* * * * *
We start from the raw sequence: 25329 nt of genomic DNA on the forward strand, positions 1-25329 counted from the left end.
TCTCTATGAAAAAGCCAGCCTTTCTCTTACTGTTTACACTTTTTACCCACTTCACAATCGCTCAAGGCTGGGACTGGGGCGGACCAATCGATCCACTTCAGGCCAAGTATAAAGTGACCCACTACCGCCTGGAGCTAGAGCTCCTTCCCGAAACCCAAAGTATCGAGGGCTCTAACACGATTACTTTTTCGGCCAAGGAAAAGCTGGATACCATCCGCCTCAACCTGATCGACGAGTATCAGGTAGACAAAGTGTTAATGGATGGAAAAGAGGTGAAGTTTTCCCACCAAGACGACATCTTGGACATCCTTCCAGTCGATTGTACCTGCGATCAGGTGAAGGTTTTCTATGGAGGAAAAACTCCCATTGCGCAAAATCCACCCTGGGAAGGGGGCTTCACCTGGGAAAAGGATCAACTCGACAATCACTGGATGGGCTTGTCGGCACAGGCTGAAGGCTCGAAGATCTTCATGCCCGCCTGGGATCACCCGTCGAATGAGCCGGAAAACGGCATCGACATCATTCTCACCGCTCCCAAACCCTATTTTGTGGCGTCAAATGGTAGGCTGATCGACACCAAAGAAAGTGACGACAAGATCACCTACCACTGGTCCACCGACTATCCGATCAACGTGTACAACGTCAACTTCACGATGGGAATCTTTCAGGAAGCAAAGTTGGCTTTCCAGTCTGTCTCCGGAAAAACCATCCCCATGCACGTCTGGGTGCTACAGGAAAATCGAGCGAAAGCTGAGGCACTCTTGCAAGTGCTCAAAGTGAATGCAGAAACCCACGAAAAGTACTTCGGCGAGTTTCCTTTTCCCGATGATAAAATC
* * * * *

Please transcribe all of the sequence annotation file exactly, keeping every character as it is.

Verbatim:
We start from the raw sequence: 25329 nt of genomic DNA on the forward strand, positions 1-25329 counted from the left end.
TCTCTATGAAAAAGCCAGCCTTTCTCTTACTGTTTACACTTTTTACCCACTTCACAATCGCTCAAGGCTGGGACTGGGGCGGACCAATCGATCCACTTCAGGCCAAGTATAAAGTGACCCACTACCGCCTGGAGCTAGAGCTCCTTCCCGAAACCCAAAGTATCGAGGGCTCTAACACGATTACTTTTTCGGCCAAGGAAAAGCTGGATACCATCCGCCTCAACCTGATCGACGAGTATCAGGTAGACAAAGTGTTAATGGATGGAAAAGAGGTGAAGTTTTCCCACCAAGACGACATCTTGGACATCCTTCCAGTCGATTGTACCTGCGATCAGGTGAAGGTTTTCTATGGAGGAAAAACTCCCATTGCGCAAAATCCACCCTGGGAAGGGGGCTTCACCTGGGAAAAGGATCAACTCGACAATCACTGGATGGGCTTGTCGGCACAGGCTGAAGGCTCGAAGATCTTCATGCCCGCCTGGGATCACCCGTCGAATGAGCCGGAAAACGGCATCGACATCATTCTCACCGCTCCCAAACCCTATTTTGTGGCGTCAAATGGTAGGCTGATCGACACCAAAGAAAGTGACGACAAGATCACCTACCACTGGTCCACCGACTATCCGATCAACGTGTACAACGTCAACTTCACGATGGGAATCTTTCAGGAAGCAAAGTTGGCTTTCCAGTCTGTCTCCGGAAAAACCATCCCCATGCACGTCTGGGTGCTACAGGAAAATCGAGCGAAAGCTGAGGCACTCTTGCAAGTGCTCAAAGTGAATGCAGAAACCCACGAAAAGTACTTCGGCGAGTTTCCTTTTCCCGATGATAAAATC